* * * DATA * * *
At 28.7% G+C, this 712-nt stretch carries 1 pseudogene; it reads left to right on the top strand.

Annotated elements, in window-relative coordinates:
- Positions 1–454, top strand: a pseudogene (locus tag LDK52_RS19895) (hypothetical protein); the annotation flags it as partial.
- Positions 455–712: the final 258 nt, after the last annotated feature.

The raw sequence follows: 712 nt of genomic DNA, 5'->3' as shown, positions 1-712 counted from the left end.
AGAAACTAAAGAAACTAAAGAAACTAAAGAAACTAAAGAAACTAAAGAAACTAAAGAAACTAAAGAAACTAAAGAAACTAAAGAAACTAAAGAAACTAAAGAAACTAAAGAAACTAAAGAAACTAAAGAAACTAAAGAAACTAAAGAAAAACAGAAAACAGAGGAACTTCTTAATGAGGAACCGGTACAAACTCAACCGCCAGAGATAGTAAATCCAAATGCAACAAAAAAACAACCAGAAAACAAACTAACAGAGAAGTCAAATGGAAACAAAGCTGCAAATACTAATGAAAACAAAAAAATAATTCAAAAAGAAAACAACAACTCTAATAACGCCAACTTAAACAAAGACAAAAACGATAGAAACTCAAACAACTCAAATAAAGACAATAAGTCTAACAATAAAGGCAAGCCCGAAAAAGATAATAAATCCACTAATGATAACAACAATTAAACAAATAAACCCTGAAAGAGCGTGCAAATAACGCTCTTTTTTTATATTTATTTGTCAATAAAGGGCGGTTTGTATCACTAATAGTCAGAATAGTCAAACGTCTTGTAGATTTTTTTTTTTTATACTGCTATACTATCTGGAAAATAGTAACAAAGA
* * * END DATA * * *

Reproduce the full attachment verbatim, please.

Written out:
At 28.7% G+C, this 712-nt stretch carries 1 pseudogene; it reads left to right on the top strand.

Annotated elements, in window-relative coordinates:
- Positions 1–454, top strand: a pseudogene (locus tag LDK52_RS19895) (hypothetical protein); the annotation flags it as partial.
- Positions 455–712: the final 258 nt, after the last annotated feature.

The raw sequence follows: 712 nt of genomic DNA, 5'->3' as shown, positions 1-712 counted from the left end.
AGAAACTAAAGAAACTAAAGAAACTAAAGAAACTAAAGAAACTAAAGAAACTAAAGAAACTAAAGAAACTAAAGAAACTAAAGAAACTAAAGAAACTAAAGAAACTAAAGAAACTAAAGAAACTAAAGAAACTAAAGAAACTAAAGAAAAACAGAAAACAGAGGAACTTCTTAATGAGGAACCGGTACAAACTCAACCGCCAGAGATAGTAAATCCAAATGCAACAAAAAAACAACCAGAAAACAAACTAACAGAGAAGTCAAATGGAAACAAAGCTGCAAATACTAATGAAAACAAAAAAATAATTCAAAAAGAAAACAACAACTCTAATAACGCCAACTTAAACAAAGACAAAAACGATAGAAACTCAAACAACTCAAATAAAGACAATAAGTCTAACAATAAAGGCAAGCCCGAAAAAGATAATAAATCCACTAATGATAACAACAATTAAACAAATAAACCCTGAAAGAGCGTGCAAATAACGCTCTTTTTTTATATTTATTTGTCAATAAAGGGCGGTTTGTATCACTAATAGTCAGAATAGTCAAACGTCTTGTAGATTTTTTTTTTTTATACTGCTATACTATCTGGAAAATAGTAACAAAGA